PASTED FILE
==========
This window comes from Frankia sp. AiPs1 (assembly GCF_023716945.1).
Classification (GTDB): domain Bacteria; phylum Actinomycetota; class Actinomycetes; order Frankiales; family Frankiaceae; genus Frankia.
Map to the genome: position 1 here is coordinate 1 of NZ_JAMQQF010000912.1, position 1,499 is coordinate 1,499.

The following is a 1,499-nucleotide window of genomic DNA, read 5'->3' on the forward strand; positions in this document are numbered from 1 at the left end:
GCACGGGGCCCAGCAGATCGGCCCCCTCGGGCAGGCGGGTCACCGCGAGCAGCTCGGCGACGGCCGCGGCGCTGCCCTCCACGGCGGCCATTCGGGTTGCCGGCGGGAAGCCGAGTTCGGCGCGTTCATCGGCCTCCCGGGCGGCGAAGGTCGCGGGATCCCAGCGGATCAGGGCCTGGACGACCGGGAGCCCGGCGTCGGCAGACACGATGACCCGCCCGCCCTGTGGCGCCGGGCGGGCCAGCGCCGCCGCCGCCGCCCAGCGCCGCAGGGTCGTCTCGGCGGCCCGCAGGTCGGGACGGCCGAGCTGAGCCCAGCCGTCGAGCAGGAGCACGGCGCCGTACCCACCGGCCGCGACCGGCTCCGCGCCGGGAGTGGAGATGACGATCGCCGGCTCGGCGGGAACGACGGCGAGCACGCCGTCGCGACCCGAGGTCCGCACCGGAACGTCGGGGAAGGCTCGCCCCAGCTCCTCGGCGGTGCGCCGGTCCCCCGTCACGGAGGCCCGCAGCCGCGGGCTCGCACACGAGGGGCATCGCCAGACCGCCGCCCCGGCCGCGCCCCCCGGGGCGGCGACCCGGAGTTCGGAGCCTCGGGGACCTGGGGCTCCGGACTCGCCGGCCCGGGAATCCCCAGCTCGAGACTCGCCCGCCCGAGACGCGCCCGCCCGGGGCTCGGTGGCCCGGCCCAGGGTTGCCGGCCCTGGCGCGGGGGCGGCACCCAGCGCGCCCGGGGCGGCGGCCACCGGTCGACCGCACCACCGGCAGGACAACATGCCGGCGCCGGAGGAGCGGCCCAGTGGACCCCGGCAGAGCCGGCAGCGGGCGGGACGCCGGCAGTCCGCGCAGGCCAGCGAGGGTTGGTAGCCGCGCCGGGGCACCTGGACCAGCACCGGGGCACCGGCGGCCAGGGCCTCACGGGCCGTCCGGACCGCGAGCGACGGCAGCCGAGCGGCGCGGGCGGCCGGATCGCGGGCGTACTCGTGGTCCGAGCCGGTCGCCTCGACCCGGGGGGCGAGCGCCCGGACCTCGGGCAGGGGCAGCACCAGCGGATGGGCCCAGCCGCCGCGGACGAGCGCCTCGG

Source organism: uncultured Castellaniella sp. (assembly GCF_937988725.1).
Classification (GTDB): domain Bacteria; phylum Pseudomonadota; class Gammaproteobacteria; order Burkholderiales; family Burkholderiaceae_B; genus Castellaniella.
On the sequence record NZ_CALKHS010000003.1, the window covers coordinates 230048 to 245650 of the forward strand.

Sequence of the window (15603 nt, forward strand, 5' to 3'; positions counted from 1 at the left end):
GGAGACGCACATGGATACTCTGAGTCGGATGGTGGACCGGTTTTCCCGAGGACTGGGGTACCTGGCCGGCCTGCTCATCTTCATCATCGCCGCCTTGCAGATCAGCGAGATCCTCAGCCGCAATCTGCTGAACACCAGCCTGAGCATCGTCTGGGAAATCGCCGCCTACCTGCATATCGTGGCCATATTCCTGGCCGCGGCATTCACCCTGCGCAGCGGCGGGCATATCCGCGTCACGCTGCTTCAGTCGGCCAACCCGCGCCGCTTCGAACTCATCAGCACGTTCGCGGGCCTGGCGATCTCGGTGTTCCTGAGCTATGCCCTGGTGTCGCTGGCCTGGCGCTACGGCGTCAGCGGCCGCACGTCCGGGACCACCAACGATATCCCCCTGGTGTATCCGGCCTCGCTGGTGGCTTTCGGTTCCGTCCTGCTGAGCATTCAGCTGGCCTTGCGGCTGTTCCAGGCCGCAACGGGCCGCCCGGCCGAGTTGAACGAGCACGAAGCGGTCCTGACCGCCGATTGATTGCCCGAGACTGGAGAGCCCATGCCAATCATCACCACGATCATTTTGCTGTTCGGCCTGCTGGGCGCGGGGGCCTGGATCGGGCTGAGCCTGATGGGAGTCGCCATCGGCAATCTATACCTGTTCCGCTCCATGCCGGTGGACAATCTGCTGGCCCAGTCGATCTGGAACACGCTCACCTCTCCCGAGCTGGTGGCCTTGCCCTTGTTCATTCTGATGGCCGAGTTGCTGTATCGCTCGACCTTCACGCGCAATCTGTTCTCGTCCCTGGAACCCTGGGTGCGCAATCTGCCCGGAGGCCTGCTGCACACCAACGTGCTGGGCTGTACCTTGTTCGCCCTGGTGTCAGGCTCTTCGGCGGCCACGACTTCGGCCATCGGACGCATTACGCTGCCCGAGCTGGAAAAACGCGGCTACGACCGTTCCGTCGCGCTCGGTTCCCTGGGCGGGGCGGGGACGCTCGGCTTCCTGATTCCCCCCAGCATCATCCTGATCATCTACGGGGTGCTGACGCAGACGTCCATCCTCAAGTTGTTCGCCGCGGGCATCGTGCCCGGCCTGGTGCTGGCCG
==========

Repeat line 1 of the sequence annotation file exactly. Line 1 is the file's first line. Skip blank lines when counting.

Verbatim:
This window comes from Frankia sp. AiPs1 (assembly GCF_023716945.1).